Malawi - Geography
Malawi geography, the Rift Valley, the great East African tomb, traverses
the country from north to south and contains the Malawi Lake and to the south
the valley of the Shire River. The west bank of the lake rises steeply towards
the country's central plateau (700-1300 m); to the north it is replaced by
the Nyika and Viphyas mountains (up over 2600 m), and to the south near the
border with Mozambique lies the mountain range Mulanje with the highest point of
the country (3000 m). Between this and the Shire Valley lies Blantyre-Limbe,
the country's largest city and commercial center, while Lilongwe, located in
the middle of the country, was chosen as the capital for regional political
Malawi is one of Africa's most densely populated countries, 109 in. km2. Most
live in the southern part of the country, which has also been politically
dominant. Population growth is high (2.2% in 2004), but declining, especially
due to increased mortality. In 2003, it was estimated that approximately 14% of the
population between the ages of 15 and 49 had HIV/AIDS. Among the country's
poor, malnutrition is widespread, and in the months leading up to this year's
harvest there is also actual hunger. Child mortality is high and mean life is
low, respectively. 44 and 45 years for men and women. 80% live in the
countryside. The many ethnic groups are all Bantu people, who mainly live on
arable farming, and in many places there are also cattle breeding; the spread of
the tsetse flyis a limiting factor. The largest group is Chewa, which lives
mainly on the middle part of Lake Malawi; yao lives at the southern part of the
lake, nsenga in the central highlands and tonga to the north. With
regard. religion divides the population roughly equally between Christianity,
Islam and traditional religions. The majority of ethnic groups are matrilinearly
organized; they count not only kinship, inheritance and succession according to
the mother line, but also political duties. In the villages, the various
matrilines are in principle led by the elder uncle. To this group, the village
chief has only a limited influence, although under Hastings Banda they were part
of a strong hierarchical system with the almost sacred chief (Banda) at the top.
After the fall of Banda, many chiefs are considered to be compromised.
Do you know how many people there are in Malawi? Check this site to see
population pyramid and resident density about this country.
The country's weak economy has since the early 1900's. As a result, an
increasing number of men have taken up jobs in neighboring countries, especially
on farms in Zimbabwe and South Africa's mines.
Malawi is located in the tropical climate belt, but both temperature and
rainfall vary widely in the mountainous country. There is dry season from May to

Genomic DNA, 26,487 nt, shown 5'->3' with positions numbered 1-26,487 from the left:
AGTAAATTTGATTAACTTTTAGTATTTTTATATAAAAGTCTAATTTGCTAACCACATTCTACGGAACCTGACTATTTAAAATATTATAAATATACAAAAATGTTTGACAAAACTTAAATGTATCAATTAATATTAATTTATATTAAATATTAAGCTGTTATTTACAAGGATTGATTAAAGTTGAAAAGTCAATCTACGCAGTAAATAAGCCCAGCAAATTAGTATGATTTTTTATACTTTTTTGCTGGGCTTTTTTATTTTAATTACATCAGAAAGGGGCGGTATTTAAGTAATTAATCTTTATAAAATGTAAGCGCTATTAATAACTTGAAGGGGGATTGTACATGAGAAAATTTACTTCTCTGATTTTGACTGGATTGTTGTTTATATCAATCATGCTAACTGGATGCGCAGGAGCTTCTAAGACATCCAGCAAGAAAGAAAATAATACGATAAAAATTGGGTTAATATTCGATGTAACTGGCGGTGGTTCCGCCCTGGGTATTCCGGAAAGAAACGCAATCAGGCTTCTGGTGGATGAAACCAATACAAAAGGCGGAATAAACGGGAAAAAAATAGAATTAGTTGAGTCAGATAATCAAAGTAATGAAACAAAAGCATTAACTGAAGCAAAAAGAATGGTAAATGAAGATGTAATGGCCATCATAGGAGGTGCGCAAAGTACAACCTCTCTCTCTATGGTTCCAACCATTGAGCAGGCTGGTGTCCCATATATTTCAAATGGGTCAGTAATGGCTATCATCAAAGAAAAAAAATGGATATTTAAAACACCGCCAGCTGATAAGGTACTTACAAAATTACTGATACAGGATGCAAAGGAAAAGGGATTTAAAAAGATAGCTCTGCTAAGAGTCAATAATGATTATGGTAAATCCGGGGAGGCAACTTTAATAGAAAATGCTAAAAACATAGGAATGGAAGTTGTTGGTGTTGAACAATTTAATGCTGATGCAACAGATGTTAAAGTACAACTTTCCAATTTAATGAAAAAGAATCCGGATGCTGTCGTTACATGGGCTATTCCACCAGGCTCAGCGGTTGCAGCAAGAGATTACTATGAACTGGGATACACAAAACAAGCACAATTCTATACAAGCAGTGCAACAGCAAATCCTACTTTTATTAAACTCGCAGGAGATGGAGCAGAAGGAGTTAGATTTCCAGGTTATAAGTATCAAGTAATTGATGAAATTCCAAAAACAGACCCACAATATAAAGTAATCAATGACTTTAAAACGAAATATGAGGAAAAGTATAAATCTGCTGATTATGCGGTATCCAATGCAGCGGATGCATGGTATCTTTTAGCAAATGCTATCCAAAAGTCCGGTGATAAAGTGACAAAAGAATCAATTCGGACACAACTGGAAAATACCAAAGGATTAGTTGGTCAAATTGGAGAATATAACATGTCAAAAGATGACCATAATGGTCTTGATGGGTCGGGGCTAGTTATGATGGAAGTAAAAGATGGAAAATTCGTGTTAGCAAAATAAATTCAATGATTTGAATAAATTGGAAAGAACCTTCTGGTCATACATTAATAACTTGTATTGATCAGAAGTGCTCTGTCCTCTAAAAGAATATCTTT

October with low temperatures in the mountains, while the average temperature in
the rainy summer from November to March is usually 25-30 °C on the central
plateau. The lowest areas of the lake receive the least rainfall, 600-900
mm; several mountain areas get over 2000 mm and are covered by lush
rainforest. Frost can occur on the highest peaks.
Agriculture is Malawi's completely dominant occupation; it employs the vast
majority of the workforce and contributes 90% of export revenue, especially
tobacco and tea from large plantations as well as sugar. Only a few farmers
participate in this commercial sector; the vast majority are small farmers who
grow corn, rice, cassava, peanuts and beans for their own consumption. The
operating modes are traditional and the yield per hectare is very low.
A little under half of the area is covered by forest, and forestry is under
development. for the purpose of paper production.
The industry is poorly developed and especially aimed at simple processing of
agricultural raw materials. Development is limited by the weak domestic market
and poorly developed infrastructure. Add to this the 25 years of civil war
in Mozambique, where the port cities of Nacala and Beira are located. Both road
and rail networks have been oriented towards this, which has long costly and
complicated both industrial development and foreign trade; the Nacala railway
was reopened in 2002. In 2002, an Australian company began the establishment of
the country's first uranium mine.
The densely populated Malawi cannot offer big game experiences in the same
class as other East African countries, but seven national parks reflect the
country's varied and, in many places, very beautiful scenery. Best known is
Nyika National Park with, among other things, many antelope species on the
highland savannah and Kasungu with elephants and lions. Nyika also has
breathtaking views at the old Mission station Livingstonia: from 800 m altitude
you can see here over Lake Malawi.